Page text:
Column | Save the ACC through expansion


Diedra Laird//The Charlotte Observer via AP, File

Crews prepare the field at Bank of America Stadium for the Atlantic Coast Conference championship NCAA college football game, Friday, Dec. 1, 2017.

By Brian Sherry, Sports Editor

To put it bluntly — the future of the ACC looks turbulent at best and downright bleak at worst.

Earlier this month, reports came out that seven member schools — Clemson, Florida State, North Carolina, Miami, NC State, Virginia Tech and Virginia — were meeting with lawyers to discuss possible ways around the ACC’s grant of rights in an attempt to leave the conference. 

The grant of rights deal — which was formed in 2013 and extended in 2016 — is a complicated issue. To put it simply, by agreeing to the grant of rights deal, each ACC member school sold off its home game broadcasting rights to the conference in exchange for a roughly equal yearly payout to each member. 

The issue is that, by signing the agreement, each school forfeited their broadcasting rights until the end of the agreement. This means that if a school leaves the conference, it would forfeit its broadcasting revenue until the contract expires.

Now, the contract does not expire until 2036 — making it virtually impossible for a school to leave the ACC for over a decade. 

Yet this has not stopped athletic programs from trying. 

For now, it seems the “magnificent seven” schools have failed in their attempts to leave the ACC for greener pastures. Nonetheless, it has become apparent that the conference itself needs to do more to secure its future in the ever-changing world of college athletics. 

This could take multiple forms. Florida State athletic director Michael Alford suggested changing the ACC’s equal revenue sharing policy to favor larger, more profitable programs is necessary.

But ultimately, turning the ACC into a cesspool of inequality won’t save the conference. The only way for the conference to compete with its largest competitors  — the SEC and Big Ten — is to fight fire with fire and begin aggressively expanding. 

Currently, the SEC and Big Ten are poaching profitable teams from smaller conferences at an alarming rate. In just one year, Oklahoma and Texas will join the SEC, while USC and UCLA will join the Big Ten. At this current rate, the industry of college athletics is headed towards a monopoly dominated by the two giants in the North and South. 

The revenue inequality between the ACC and the two mega-conferences is already troubling, but it’s only going to get worse. The ACC ranks third among the Power Five conferences in terms of revenue, earning around $617 million for the 2022 fiscal year. This equates to around $37.9-$41.3 million in revenue payout per school. 

But, comparatively, the Big Ten and SEC already blow the ACC out of the water in revenue. The Big Ten ranks first in the nation in revenue, earning $845.6 million overall and $58.8 million per team. The SEC lags slightly behind, earning $802 million overall and $49.9 million per team. Ultimately, this disparity will only get worse once Oklahoma, Texas, UCLA and USC switch conferences in 2024. 

But it doesn’t have to end like this. The ACC is in a perfect position to at least compete with the SEC and Big Ten. It just needs to start expanding on its own. 

It seems that the leadership among some member schools wants to see expansion too. ESPN’s David Hale reported that some member administrators are “frustrated” that the conference hasn’t done more to expand.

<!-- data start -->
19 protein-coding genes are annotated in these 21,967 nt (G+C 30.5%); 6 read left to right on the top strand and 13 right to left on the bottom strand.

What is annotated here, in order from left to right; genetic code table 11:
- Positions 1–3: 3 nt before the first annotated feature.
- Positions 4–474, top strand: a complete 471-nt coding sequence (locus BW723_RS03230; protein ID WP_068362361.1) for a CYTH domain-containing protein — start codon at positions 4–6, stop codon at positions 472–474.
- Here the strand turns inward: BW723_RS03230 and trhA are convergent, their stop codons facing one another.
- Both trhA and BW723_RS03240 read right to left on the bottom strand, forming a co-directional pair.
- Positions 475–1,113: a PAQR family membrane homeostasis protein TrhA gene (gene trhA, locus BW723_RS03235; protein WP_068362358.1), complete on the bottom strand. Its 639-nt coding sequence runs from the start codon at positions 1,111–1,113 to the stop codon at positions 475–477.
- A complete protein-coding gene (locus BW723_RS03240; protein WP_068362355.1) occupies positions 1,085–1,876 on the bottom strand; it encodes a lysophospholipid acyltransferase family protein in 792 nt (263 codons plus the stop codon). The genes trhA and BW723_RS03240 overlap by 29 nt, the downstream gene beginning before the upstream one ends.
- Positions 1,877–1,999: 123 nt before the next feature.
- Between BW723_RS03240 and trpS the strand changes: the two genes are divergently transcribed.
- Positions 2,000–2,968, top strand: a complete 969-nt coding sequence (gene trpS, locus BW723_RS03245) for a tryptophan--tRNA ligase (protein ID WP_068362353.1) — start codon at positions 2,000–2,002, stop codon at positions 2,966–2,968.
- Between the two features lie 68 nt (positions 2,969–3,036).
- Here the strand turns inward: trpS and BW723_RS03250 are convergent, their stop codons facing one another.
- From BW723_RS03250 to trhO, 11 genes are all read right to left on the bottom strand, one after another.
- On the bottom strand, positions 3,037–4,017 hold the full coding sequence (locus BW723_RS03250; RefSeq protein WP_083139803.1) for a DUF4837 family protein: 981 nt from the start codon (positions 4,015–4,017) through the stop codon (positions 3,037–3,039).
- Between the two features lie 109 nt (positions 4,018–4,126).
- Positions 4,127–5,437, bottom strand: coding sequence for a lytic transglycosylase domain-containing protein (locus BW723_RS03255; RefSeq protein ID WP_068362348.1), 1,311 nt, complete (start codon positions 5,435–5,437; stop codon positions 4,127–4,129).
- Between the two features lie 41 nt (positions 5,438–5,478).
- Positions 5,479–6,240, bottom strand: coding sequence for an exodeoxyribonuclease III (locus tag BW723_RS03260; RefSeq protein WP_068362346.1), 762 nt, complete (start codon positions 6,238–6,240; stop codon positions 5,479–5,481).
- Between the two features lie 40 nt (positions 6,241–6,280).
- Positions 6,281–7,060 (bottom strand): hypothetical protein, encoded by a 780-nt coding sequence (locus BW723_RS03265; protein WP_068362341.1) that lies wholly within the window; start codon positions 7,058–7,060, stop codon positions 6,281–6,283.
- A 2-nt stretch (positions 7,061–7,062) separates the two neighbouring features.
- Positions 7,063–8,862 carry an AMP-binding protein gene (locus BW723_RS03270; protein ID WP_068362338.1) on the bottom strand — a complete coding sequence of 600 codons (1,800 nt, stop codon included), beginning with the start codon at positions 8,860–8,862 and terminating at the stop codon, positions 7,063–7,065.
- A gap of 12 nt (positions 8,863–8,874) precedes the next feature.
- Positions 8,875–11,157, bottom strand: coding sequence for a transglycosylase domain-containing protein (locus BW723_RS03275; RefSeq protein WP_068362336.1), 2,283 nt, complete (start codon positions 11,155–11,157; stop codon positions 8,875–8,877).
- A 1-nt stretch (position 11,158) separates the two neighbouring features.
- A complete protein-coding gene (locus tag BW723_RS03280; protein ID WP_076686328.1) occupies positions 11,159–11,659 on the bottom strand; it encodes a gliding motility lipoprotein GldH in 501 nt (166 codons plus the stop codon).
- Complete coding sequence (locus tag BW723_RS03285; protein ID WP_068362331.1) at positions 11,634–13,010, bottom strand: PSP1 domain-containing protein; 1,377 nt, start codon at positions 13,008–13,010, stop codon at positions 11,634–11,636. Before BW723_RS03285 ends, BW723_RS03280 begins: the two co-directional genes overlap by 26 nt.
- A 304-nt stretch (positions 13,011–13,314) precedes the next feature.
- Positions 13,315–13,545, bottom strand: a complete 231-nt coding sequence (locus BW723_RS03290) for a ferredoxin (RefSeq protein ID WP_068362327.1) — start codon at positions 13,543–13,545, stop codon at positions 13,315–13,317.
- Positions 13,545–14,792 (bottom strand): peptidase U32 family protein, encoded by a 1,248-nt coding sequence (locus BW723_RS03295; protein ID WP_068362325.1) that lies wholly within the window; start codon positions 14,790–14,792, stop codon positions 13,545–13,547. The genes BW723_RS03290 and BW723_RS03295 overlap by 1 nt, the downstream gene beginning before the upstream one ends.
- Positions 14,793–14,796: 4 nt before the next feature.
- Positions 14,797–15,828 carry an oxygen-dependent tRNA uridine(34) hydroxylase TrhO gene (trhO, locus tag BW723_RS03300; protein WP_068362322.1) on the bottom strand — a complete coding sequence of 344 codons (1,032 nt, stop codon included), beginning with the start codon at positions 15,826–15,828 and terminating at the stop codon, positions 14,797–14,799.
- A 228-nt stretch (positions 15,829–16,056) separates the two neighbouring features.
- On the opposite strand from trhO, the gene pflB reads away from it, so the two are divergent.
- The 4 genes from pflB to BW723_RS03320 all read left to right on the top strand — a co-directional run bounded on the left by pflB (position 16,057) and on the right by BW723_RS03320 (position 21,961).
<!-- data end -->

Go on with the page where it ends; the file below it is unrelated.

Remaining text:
Hale also reported that the ACC considered a few expansion options — mainly Oregon, Washington, SMU and West Virginia — but it ultimately fell through. 

But why? Adding at least some of these schools would go a long way in saving the conference. 

Take, for instance, Washington and Oregon. While it might not make much geographical sense, these two schools would bring major revenue to the conference. According to the Wall Street Journal, the Washington and Oregon football programs respectively rank 19th and 21st in the country in value, which is higher than any other ACC school. Plus, adding these two giants would give the ACC near-complete domination over the Pacific Northwest media market. 

And what about West Virginia? It makes perfect geographical sense, and the reunion with Pitt would garner significant attention. 

Of course, other factors may have caused the ACC to back down from pursuing these schools. But the fact is that the ACC needs to do more to successfully bring in more programs to compete in this new world of college athletics. 

And I haven’t even mentioned the most important chip of them all — Notre Dame. The Fighting Irish already compete in the ACC in every sport except football. Yet, the possibility of Notre Dame fully joining the conference grows slimmer everyday

There are also other possibilities for expansion the conference could pursue. What if the conference embraced its identity as college basketball’s powerhouse and began pursuing schools like Kansas and Villanova for expansion? This is, of course, a hypothetical, but the prospect of seeing several blue-blood programs compete for a conference title every year is certainly enticing for fans. 

All in all, the ACC is seriously lagging behind the SEC and Big Ten in expansion, which will ultimately lead to greater revenue disparity between the conferences. If the ACC wants to at least try to survive, then expansion is the only way forward.

Will the ACC ultimately expand and compete with the Big Ten and SEC? Probably not. The future of college athletics looks bleak at the moment, as it is heading towards a world of monopolies and greed. Nonetheless, the ACC should at least try to save itself and attempt to expand.